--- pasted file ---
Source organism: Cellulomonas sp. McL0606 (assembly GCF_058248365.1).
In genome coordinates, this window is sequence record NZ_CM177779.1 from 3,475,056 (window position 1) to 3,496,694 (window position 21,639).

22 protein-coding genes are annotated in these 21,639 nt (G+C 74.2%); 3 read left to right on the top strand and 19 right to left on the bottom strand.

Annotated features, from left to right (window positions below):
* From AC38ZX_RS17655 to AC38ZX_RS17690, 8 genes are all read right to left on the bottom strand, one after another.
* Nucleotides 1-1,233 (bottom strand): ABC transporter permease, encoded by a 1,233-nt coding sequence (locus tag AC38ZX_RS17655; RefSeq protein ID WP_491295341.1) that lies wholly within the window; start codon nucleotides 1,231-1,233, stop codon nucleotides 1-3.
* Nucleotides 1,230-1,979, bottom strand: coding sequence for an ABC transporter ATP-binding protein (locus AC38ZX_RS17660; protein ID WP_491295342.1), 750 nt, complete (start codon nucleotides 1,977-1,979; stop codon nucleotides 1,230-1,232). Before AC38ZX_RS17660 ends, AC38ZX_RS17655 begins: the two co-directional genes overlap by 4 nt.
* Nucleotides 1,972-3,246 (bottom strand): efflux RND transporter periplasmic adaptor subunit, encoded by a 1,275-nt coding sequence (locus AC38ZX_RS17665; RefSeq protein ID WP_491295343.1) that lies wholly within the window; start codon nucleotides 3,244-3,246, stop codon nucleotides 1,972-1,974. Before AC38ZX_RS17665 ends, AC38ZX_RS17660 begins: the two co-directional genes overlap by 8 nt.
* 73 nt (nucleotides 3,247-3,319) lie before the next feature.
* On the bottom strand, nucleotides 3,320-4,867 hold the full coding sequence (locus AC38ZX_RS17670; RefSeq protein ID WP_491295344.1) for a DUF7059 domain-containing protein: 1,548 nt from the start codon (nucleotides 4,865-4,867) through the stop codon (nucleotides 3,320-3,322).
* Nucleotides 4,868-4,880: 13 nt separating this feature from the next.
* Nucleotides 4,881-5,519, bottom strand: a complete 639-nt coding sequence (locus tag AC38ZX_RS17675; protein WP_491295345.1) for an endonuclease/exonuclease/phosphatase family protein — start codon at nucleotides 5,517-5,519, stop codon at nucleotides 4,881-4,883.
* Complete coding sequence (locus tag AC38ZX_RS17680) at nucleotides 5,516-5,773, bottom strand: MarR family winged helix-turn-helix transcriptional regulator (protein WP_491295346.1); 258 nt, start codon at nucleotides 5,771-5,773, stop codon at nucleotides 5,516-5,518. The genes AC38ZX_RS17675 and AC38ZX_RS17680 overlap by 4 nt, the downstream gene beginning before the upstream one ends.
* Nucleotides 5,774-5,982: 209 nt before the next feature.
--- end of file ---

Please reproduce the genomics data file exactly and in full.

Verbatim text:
Source organism: Cellulomonas sp. McL0606 (assembly GCF_058248365.1).
In genome coordinates, this window is sequence record NZ_CM177779.1 from 3,475,056 (window position 1) to 3,496,694 (window position 21,639).

22 protein-coding genes are annotated in these 21,639 nt (G+C 74.2%); 3 read left to right on the top strand and 19 right to left on the bottom strand.

Annotated features, from left to right (window positions below):
* From AC38ZX_RS17655 to AC38ZX_RS17690, 8 genes are all read right to left on the bottom strand, one after another.
* Nucleotides 1-1,233 (bottom strand): ABC transporter permease, encoded by a 1,233-nt coding sequence (locus tag AC38ZX_RS17655; RefSeq protein ID WP_491295341.1) that lies wholly within the window; start codon nucleotides 1,231-1,233, stop codon nucleotides 1-3.
* Nucleotides 1,230-1,979, bottom strand: coding sequence for an ABC transporter ATP-binding protein (locus AC38ZX_RS17660; protein ID WP_491295342.1), 750 nt, complete (start codon nucleotides 1,977-1,979; stop codon nucleotides 1,230-1,232). Before AC38ZX_RS17660 ends, AC38ZX_RS17655 begins: the two co-directional genes overlap by 4 nt.
* Nucleotides 1,972-3,246 (bottom strand): efflux RND transporter periplasmic adaptor subunit, encoded by a 1,275-nt coding sequence (locus AC38ZX_RS17665; RefSeq protein ID WP_491295343.1) that lies wholly within the window; start codon nucleotides 3,244-3,246, stop codon nucleotides 1,972-1,974. Before AC38ZX_RS17665 ends, AC38ZX_RS17660 begins: the two co-directional genes overlap by 8 nt.
* 73 nt (nucleotides 3,247-3,319) lie before the next feature.
* On the bottom strand, nucleotides 3,320-4,867 hold the full coding sequence (locus AC38ZX_RS17670; RefSeq protein ID WP_491295344.1) for a DUF7059 domain-containing protein: 1,548 nt from the start codon (nucleotides 4,865-4,867) through the stop codon (nucleotides 3,320-3,322).
* Nucleotides 4,868-4,880: 13 nt separating this feature from the next.
* Nucleotides 4,881-5,519, bottom strand: a complete 639-nt coding sequence (locus tag AC38ZX_RS17675; protein WP_491295345.1) for an endonuclease/exonuclease/phosphatase family protein — start codon at nucleotides 5,517-5,519, stop codon at nucleotides 4,881-4,883.
* Complete coding sequence (locus tag AC38ZX_RS17680) at nucleotides 5,516-5,773, bottom strand: MarR family winged helix-turn-helix transcriptional regulator (protein WP_491295346.1); 258 nt, start codon at nucleotides 5,771-5,773, stop codon at nucleotides 5,516-5,518. The genes AC38ZX_RS17675 and AC38ZX_RS17680 overlap by 4 nt, the downstream gene beginning before the upstream one ends.
* Nucleotides 5,774-5,982: 209 nt before the next feature.